Veterans recall D-Day at Colossus at 75 celebration
Veterans who worked on Colossus, the code-breaking machine used to decrypt German High Command messages during the second world war, came to The National Museum of Computing yesterday to celebrate the 75th anniversary of the astonishing machine. On a new Colossus at 75 D-Day display, alongside the world-famous rebuild of Colossus, they saw details of some of those decrypted messages between Hitler and his generals in the run-up to D-Day.
Before an audience that also included relatives of Tommy Flowers and his ‘Band of Brothers’ who created Colossus, Andy Clark, a TNMOC trustee and cyber security expert, explained how Lorenz messages of the German High Command were intercepted and decrypted. Those decoded messages revealed that the Germans had been taken in by the elaborate deception of Project Fortitude and that the enemy believed that the Allied invasion forces would land near Calais rather than the real destination of the beaches of Normandy.
In the past few months, TNMOC researchers have delved through masses of information in the National Archives to uncover detailed intelligence that the Lorenz decrypts revealed with the help of Colossus.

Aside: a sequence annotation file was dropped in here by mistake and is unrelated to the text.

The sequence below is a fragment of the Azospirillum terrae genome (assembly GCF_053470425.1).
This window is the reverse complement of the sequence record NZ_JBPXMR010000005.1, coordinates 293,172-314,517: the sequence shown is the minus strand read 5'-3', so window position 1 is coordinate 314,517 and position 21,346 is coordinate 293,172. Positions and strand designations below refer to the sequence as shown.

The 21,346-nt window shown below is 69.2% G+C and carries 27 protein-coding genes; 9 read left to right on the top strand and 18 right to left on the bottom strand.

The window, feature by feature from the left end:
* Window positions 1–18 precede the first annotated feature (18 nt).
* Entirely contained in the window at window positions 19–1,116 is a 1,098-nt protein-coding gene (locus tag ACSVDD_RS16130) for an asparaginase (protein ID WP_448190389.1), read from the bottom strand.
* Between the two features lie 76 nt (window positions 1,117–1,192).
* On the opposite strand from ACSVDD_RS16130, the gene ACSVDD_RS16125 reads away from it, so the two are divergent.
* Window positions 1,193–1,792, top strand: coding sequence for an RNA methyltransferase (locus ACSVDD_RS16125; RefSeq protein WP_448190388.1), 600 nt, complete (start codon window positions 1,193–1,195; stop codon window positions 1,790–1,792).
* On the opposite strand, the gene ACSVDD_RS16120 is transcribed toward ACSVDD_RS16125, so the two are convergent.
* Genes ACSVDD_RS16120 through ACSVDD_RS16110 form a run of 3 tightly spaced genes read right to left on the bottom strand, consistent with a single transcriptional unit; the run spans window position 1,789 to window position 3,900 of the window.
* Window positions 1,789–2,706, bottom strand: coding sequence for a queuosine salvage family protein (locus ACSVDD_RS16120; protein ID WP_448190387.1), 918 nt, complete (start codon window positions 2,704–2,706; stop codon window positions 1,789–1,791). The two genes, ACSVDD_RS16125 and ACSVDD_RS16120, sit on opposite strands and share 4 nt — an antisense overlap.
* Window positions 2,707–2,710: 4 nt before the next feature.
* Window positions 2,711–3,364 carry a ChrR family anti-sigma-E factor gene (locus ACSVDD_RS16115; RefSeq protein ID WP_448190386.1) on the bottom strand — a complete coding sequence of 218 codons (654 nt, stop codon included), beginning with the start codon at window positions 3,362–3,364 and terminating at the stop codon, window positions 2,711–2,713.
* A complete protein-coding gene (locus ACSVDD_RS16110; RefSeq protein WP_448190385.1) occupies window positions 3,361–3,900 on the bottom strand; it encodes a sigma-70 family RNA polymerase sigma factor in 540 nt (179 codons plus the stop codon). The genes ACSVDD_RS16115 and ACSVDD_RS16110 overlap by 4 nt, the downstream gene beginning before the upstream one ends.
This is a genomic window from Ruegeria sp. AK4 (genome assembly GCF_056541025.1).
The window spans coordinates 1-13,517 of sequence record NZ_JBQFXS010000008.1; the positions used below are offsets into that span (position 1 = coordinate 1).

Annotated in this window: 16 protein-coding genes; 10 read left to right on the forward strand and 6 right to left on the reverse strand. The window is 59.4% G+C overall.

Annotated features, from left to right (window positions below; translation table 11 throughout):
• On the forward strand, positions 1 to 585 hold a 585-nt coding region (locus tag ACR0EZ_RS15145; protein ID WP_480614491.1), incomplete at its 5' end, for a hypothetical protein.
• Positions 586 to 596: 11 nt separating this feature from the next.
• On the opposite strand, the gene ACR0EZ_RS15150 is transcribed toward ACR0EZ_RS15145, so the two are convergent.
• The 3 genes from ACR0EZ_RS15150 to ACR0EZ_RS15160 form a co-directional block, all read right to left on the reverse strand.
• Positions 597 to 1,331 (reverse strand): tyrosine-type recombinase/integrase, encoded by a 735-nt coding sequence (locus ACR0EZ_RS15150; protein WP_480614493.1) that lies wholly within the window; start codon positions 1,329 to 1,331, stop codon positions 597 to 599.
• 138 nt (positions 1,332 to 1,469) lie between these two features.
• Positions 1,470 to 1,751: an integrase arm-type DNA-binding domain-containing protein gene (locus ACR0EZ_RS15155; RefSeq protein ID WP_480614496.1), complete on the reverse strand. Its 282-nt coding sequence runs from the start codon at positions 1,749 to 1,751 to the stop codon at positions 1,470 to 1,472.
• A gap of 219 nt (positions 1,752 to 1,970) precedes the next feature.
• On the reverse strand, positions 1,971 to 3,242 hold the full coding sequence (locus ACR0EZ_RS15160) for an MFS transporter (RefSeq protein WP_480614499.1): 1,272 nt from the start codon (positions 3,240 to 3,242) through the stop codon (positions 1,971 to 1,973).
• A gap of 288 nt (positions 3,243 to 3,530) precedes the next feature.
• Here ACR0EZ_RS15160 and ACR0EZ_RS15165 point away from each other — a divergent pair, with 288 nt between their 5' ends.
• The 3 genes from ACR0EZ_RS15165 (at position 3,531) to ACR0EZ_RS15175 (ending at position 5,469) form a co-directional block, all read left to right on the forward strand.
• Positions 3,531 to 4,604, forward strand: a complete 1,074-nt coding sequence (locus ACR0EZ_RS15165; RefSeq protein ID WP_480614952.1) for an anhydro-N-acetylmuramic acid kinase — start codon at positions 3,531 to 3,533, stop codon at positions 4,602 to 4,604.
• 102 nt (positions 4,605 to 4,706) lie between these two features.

One of examples shown in the new display highlights German unpreparedness for D-Day. On 5 June, the day before the invasion, German command reported “As yet there is no immediate prospect of the invasion.” Field Marshal Rommel, a key figure in the defence of the Normandy area, left his HQ to visit his wife. Other commanders were also absent from their posts. They had to return hastily!
The struggle to decrypt the Lorenz messages as they increased in number and encryption complexity was vividly described by researcher Mark Priestley. Even with Colossus, the task faced by the cryptologists was enormous. He described how Bletchley Park prioritised decrypts and delivered the key information to a range of ministries and commands.
The Wrens who had worked in strictly enforced and compartmentalised security knew nothing of this at the time and only in this century have they begun to realise the significance of their work.
Colossus Wren Irene Dixon, now aged 94, vividly recalled an event 75 years ago in the run-up to D-Day. “I was working one night withJackGood [a Bletchley Park cryptologist]. He seemed extra happy at our Colossus readings and without telling me why took me into the adjacent room. This was most unusual as I had never been outside of my usual workplace room before. Here he used what I now know was a Tunny machine [the final stage in decryption]. AsJackused it, he was obviously ‘over the moon’ with what he had found. We must have had speedy decryptions for the essential incoming messages!”
Andy Clark said, “We owe a huge debt to the women and men who worked at Bletchley Park during the second world war. It was a privilege to be with some of those surviving Wrens and to hear their stories at the anniversary event.
“Our museum focuses on the history of computing. Human stories are at the heart of the history we bring to life. Our aim is to inspire the general public and especially the coming generations of computer scientists and engineers.”
The new D-Day display can be seen at The National Museum of Computing in the Colossus Gallery Tuesdays to Sundays 10.30am to 5.00 pm.